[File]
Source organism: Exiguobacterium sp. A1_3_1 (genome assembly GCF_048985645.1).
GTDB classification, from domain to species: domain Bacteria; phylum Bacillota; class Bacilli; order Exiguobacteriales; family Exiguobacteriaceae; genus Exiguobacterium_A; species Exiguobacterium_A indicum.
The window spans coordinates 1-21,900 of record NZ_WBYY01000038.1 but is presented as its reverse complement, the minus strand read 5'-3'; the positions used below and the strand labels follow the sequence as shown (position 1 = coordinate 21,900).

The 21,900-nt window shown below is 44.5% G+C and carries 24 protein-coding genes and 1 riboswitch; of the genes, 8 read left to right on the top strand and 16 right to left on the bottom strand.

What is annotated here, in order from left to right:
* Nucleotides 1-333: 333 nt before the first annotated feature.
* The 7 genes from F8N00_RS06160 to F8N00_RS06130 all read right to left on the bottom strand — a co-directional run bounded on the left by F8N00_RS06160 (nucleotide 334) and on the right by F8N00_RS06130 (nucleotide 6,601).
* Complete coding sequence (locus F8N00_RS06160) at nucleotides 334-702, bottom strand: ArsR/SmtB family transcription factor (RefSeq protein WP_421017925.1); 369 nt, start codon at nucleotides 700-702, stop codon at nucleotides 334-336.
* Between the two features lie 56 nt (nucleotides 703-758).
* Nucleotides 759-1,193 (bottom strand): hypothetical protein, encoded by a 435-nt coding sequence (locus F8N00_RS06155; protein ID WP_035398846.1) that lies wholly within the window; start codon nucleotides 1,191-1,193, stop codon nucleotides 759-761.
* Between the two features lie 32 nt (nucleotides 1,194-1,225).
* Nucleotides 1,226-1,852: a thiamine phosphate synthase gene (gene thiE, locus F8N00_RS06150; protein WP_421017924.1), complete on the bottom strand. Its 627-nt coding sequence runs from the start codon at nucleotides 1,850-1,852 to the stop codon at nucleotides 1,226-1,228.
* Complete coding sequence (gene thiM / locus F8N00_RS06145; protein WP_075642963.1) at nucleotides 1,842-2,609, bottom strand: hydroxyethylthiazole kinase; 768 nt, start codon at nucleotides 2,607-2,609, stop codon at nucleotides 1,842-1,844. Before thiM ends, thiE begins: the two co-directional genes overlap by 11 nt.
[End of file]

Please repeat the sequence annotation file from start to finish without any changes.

Source organism: Exiguobacterium sp. A1_3_1 (genome assembly GCF_048985645.1).
GTDB classification, from domain to species: domain Bacteria; phylum Bacillota; class Bacilli; order Exiguobacteriales; family Exiguobacteriaceae; genus Exiguobacterium_A; species Exiguobacterium_A indicum.
The window spans coordinates 1-21,900 of record NZ_WBYY01000038.1 but is presented as its reverse complement, the minus strand read 5'-3'; the positions used below and the strand labels follow the sequence as shown (position 1 = coordinate 21,900).

The 21,900-nt window shown below is 44.5% G+C and carries 24 protein-coding genes and 1 riboswitch; of the genes, 8 read left to right on the top strand and 16 right to left on the bottom strand.

What is annotated here, in order from left to right:
* Nucleotides 1-333: 333 nt before the first annotated feature.
* The 7 genes from F8N00_RS06160 to F8N00_RS06130 all read right to left on the bottom strand — a co-directional run bounded on the left by F8N00_RS06160 (nucleotide 334) and on the right by F8N00_RS06130 (nucleotide 6,601).
* Complete coding sequence (locus F8N00_RS06160) at nucleotides 334-702, bottom strand: ArsR/SmtB family transcription factor (RefSeq protein WP_421017925.1); 369 nt, start codon at nucleotides 700-702, stop codon at nucleotides 334-336.
* Between the two features lie 56 nt (nucleotides 703-758).
* Nucleotides 759-1,193 (bottom strand): hypothetical protein, encoded by a 435-nt coding sequence (locus F8N00_RS06155; protein ID WP_035398846.1) that lies wholly within the window; start codon nucleotides 1,191-1,193, stop codon nucleotides 759-761.
* Between the two features lie 32 nt (nucleotides 1,194-1,225).
* Nucleotides 1,226-1,852: a thiamine phosphate synthase gene (gene thiE, locus F8N00_RS06150; protein WP_421017924.1), complete on the bottom strand. Its 627-nt coding sequence runs from the start codon at nucleotides 1,850-1,852 to the stop codon at nucleotides 1,226-1,228.
* Complete coding sequence (gene thiM / locus F8N00_RS06145; protein WP_075642963.1) at nucleotides 1,842-2,609, bottom strand: hydroxyethylthiazole kinase; 768 nt, start codon at nucleotides 2,607-2,609, stop codon at nucleotides 1,842-1,844. Before thiM ends, thiE begins: the two co-directional genes overlap by 11 nt.